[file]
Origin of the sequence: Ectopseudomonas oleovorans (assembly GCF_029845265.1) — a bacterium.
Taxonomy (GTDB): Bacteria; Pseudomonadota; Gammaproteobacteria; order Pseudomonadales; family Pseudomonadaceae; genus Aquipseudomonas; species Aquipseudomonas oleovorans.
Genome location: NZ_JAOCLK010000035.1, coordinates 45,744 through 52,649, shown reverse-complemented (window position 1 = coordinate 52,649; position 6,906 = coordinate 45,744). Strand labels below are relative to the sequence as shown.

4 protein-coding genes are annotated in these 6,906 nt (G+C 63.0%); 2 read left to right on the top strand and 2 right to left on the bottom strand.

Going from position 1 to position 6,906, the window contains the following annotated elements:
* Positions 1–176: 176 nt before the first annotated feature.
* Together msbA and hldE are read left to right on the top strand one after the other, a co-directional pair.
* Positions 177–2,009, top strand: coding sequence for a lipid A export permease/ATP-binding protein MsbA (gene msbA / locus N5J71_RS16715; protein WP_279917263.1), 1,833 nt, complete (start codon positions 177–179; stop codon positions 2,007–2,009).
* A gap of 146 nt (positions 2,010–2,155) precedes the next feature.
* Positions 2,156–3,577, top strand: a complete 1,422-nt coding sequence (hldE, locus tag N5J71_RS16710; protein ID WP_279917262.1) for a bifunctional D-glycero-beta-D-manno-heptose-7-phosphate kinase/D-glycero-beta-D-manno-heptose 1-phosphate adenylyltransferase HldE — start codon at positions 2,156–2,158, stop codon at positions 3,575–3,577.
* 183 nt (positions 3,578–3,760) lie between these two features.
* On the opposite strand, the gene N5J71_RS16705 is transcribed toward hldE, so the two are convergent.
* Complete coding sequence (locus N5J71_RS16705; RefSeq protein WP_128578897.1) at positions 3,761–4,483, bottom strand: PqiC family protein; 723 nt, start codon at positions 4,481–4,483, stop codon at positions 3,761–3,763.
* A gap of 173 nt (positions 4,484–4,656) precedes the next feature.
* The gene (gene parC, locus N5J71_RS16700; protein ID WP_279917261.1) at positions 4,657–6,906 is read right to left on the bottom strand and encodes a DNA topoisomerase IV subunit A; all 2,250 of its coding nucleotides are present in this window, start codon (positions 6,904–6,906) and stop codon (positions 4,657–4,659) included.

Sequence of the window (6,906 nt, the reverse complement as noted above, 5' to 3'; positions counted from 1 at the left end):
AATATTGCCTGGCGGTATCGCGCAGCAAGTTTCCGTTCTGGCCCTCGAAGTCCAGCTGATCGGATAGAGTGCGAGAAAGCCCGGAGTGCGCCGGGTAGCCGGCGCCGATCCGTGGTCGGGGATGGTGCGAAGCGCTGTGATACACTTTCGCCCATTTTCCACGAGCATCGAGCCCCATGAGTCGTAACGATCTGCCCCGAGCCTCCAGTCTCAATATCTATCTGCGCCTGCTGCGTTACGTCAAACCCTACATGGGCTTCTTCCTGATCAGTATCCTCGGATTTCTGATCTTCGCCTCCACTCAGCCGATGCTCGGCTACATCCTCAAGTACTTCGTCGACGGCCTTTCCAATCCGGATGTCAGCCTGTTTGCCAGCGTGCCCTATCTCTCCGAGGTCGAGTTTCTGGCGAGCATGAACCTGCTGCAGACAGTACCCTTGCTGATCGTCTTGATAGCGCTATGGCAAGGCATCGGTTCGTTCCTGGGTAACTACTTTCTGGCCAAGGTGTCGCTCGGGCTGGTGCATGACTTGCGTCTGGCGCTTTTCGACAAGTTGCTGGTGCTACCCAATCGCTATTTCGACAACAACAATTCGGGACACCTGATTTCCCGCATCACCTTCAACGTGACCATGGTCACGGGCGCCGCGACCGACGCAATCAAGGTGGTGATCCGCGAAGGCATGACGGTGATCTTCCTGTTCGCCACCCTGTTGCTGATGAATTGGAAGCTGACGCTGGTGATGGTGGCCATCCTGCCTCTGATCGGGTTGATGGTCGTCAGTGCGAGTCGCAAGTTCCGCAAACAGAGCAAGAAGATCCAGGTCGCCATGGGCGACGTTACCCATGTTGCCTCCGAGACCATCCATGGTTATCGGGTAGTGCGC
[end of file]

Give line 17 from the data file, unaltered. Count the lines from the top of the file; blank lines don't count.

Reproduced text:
AATATTGCCTGGCGGTATCGCGCAGCAAGTTTCCGTTCTGGCCCTCGAAGTCCAGCTGATCGGATAGAGTGCGAGAAAGCCCGGAGTGCGCCGGGTAGCCGGCGCCGATCCGTGGTCGGGGATGGTGCGAAGCGCTGTGATACACTTTCGCCCATTTTCCACGAGCATCGAGCCCCATGAGTCGTAACGATCTGCCCCGAGCCTCCAGTCTCAATATCTATCTGCGCCTGCTGCGTTACGTCAAACCCTACATGGGCTTCTTCCTGATCAGTATCCTCGGATTTCTGATCTTCGCCTCCACTCAGCCGATGCTCGGCTACATCCTCAAGTACTTCGTCGACGGCCTTTCCAATCCGGATGTCAGCCTGTTTGCCAGCGTGCCCTATCTCTCCGAGGTCGAGTTTCTGGCGAGCATGAACCTGCTGCAGACAGTACCCTTGCTGATCGTCTTGATAGCGCTATGGCAAGGCATCGGTTCGTTCCTGGGTAACTACTTTCTGGCCAAGGTGTCGCTCGGGCTGGTGCATGACTTGCGTCTGGCGCTTTTCGACAAGTTGCTGGTGCTACCCAATCGCTATTTCGACAACAACAATTCGGGACACCTGATTTCCCGCATCACCTTCAACGTGACCATGGTCACGGGCGCCGCGACCGACGCAATCAAGGTGGTGATCCGCGAAGGCATGACGGTGATCTTCCTGTTCGCCACCCTGTTGCTGATGAATTGGAAGCTGACGCTGGTGATGGTGGCCATCCTGCCTCTGATCGGGTTGATGGTCGTCAGTGCGAGTCGCAAGTTCCGCAAACAGAGCAAGAAGATCCAGGTCGCCATGGGCGACGTTACCCATGTTGCCTCCGAGACCATCCATGGTTATCGGGTAGTGCGC